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Bouncing Back to the Boards

Gwen Arner has had a successful career directing TV dramas, but the stage keeps pulling her back, especially the Taper. This time: 'Molly Sweeney.'

November 10, 1996|Jan Breslauer | Jan Breslauer is a regular contributor to Calendar

Gwen Arner has accomplished what few women in her generation--or any generation, for that matter--have. At 59, she's had a successful directing career in both theater and television for more than 20 years.

She has directed works on the main stage and second stages of the Mark Taper Forum, as well as at well-regarded theaters in cities such as Chicago and Seattle. Her directing efforts also have been seen on all of the major television networks, including Fox and PBS, and have been exhibited at film festivals in the United States and Europe.

Yet for all her success, Arner is well aware that she's one of too few women who have been able to break into what's long been regarded as a boys' club biz.

"It's opened up a lot now, but it's still not as good as it should be," says Arner of the prospects for female directors in both film and theater. "It just doesn't make sense statistically.

"When you go into a university and [you see a] 50-50 [gender ratio] in all your creative classes and then you get out into the profession and the ratio drops dramatically, you know there's something wrong," she continues. "It doesn't have to do with a person's talent or abilities."

Arner's talent and abilities are about to go on display at the Taper, where she's directing Irish playwright Brian Friel's "Molly Sweeney," opening Thursday. The three-character play, which played off-Broadway last season, tells the story of a woman who has been blind since the age of 10 months, then suddenly regains her sight after an operation.

Although it has been 12 years since Arner staged a play in Los Angeles--"Passion Play," at the Taper in 1984--she is happy to be back with this project. Arner and her husband, actor Donald Moffat, seen here recently in "The Heiress" at the Ahmanson, are based in New York and have been splitting their time between coasts for the last 10 years.

"I managed to get to the place where I can be more choosy and not have to feel like I have to do everything," says Arner, who has, in recent years, given up most of her work on episodic television, where her directing efforts have included "Dr. Quinn, Medicine Woman," and "Homicide: Life on the Street."

Arner has been concentrating instead on made-for-TV movies that, unlike episodic work, don't require her to live year-round in L.A. Recently, for example, she completed "Something Borrowed, Something Blue," starring Connie Sellecca and Twiggy, for CBS.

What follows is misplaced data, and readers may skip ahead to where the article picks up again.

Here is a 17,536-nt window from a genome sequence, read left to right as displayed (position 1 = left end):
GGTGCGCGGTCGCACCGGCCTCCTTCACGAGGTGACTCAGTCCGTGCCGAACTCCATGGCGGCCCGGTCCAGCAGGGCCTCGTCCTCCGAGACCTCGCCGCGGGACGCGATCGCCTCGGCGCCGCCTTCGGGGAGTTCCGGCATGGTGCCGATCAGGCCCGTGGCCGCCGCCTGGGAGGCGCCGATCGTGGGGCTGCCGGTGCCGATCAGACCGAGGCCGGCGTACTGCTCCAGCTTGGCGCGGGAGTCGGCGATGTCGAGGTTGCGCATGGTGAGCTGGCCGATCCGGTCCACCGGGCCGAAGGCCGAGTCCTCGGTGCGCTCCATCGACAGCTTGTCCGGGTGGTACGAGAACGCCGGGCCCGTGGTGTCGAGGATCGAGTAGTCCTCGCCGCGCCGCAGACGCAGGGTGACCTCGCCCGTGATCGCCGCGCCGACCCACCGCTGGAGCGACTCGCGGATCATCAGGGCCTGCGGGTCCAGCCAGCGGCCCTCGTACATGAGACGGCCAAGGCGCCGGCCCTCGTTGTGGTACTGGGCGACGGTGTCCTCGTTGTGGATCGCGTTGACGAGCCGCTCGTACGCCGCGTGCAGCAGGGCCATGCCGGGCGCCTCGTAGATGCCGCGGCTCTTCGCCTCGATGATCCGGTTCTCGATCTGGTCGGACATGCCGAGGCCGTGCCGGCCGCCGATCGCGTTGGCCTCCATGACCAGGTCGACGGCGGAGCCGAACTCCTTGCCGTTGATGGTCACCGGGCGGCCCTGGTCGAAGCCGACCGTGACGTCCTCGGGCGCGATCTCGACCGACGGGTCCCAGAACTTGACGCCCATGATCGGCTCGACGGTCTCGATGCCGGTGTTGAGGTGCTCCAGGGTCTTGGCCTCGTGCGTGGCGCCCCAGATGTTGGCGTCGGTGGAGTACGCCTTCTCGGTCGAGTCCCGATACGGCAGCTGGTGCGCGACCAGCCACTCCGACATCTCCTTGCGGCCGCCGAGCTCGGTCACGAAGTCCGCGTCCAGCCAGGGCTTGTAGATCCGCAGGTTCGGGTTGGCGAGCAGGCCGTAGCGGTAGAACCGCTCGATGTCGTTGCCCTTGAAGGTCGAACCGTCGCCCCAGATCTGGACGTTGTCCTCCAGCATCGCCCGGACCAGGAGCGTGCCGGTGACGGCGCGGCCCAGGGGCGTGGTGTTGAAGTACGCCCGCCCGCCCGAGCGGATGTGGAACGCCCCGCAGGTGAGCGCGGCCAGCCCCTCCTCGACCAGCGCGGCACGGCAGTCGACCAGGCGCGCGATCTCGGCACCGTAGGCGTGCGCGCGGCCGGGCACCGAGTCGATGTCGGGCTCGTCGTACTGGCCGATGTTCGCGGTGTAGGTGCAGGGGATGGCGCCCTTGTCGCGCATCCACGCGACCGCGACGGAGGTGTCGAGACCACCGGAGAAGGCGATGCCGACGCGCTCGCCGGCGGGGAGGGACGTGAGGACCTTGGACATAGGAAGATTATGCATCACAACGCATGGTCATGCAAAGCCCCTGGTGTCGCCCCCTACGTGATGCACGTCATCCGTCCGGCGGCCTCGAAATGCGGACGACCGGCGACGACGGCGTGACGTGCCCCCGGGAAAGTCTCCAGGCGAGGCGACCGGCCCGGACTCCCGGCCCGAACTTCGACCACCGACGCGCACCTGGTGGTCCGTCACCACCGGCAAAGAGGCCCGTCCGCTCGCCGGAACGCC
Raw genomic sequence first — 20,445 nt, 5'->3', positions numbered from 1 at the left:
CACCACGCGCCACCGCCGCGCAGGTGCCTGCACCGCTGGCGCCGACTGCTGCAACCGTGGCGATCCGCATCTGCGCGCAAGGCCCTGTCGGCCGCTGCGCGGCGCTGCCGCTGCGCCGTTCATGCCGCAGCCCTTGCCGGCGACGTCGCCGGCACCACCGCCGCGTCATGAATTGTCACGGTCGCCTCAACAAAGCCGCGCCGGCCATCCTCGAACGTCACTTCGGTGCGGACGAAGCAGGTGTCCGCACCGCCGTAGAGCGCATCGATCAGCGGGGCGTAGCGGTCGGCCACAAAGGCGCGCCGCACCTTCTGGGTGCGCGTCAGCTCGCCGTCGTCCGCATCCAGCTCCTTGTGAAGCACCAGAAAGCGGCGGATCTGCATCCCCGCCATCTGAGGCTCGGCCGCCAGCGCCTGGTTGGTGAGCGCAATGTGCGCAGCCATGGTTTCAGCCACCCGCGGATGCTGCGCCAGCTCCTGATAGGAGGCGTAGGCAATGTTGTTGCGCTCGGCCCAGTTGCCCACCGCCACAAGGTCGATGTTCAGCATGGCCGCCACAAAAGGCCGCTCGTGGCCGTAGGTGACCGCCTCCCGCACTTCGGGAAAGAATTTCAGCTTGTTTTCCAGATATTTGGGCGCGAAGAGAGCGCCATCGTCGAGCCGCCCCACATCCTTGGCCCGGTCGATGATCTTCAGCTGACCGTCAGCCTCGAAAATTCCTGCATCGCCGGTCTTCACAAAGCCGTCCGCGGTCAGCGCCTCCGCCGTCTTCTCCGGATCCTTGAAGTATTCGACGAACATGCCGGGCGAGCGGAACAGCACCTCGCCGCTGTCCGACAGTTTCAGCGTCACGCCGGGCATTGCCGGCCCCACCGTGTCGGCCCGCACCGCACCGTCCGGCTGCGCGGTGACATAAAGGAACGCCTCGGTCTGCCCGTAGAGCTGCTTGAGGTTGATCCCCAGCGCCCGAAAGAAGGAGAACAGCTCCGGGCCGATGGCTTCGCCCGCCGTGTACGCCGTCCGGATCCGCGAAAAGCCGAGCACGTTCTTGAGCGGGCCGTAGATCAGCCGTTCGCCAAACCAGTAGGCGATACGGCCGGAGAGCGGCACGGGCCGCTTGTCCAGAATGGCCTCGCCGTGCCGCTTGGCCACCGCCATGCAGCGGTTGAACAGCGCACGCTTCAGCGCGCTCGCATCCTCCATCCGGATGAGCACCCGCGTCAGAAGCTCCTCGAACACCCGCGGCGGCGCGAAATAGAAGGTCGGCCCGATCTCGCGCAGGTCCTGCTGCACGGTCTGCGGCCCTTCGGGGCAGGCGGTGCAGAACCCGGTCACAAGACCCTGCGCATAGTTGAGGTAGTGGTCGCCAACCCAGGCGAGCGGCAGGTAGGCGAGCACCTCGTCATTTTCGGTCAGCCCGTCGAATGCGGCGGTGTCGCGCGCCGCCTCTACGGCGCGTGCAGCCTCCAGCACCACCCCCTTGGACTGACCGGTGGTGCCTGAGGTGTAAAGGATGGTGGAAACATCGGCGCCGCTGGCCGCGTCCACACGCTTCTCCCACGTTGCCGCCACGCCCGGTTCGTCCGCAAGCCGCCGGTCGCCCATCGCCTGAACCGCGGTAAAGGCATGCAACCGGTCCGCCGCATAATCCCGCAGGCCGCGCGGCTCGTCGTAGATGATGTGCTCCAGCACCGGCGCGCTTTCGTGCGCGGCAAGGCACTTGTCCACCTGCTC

But it's her work in the theater, although infrequent during the last decade, that she finds most fulfilling. "Sometimes I neglect the theater," she continues. "But I have to try not to drop the theater ultimately, because it is my creative birthplace and I like to keep in touch with that."

Arner exudes an assured competence as she sits for an interview in a Taper office during rehearsals for "Molly Sweeney." Her manner is quiet, like the tasteful whites and off-whites of the outfit she's wearing.

She is aware, as well, of a satisfying circularity to the assignment. This, after all, is the theater where she landed her first acting job upon moving to Los Angeles at the tail end of the '60s.

It wasn't the kind of gig one soon forgets. Arner played Maryknoll nun Marjorie Melville in the Taper's 1970 production of "The Trial of the Catonsville Nine." "It was a fantastic, wonderful experience," she says of her role in the landmark documentary theater work written by the then-underground activist Daniel Berrigan.

Throughout the years that followed, Arner returned to the Taper to produce and direct. In 1979, she produced a series called "Playworks" for the theater's erstwhile New Theatre for Now program, directed for the second stage project formerly known as the Taper Lab and also staged one piece--Peter Nichols' "Passion Play" in 1984--for the main stage.

Working at places like the Taper over several decades has, in fact, fulfilled a dream that goes back to Arner's adolescence.

Born and raised in Omaha, Neb., Arner discovered her love of acting in high school. So when she entered the University of Michigan at Ann Arbor in 1956, she already knew that she wanted to study theater.

Her view of the world, however, was still fairly limited. "When I went to the University of Michigan, I thought I was going east to school," she says. "I'd barely been out of Nebraska."

Arner studied both acting and directing and earned her bachelor's and master's degrees in theater, both at Michigan, in the early 1960s. Soon after that, she married and began raising a family.

Toward the end of the '60s, however, Arner felt the pull of academia once again. She returned to the University of Michigan to work on a doctorate, although it wasn't long before she abandoned that course to pursue a professional theater career.

The decision paid off. Soon after Arner moved to California in 1969, she landed the Taper job. And with a first job like that, it was relatively easy to find her place among the local creative community.

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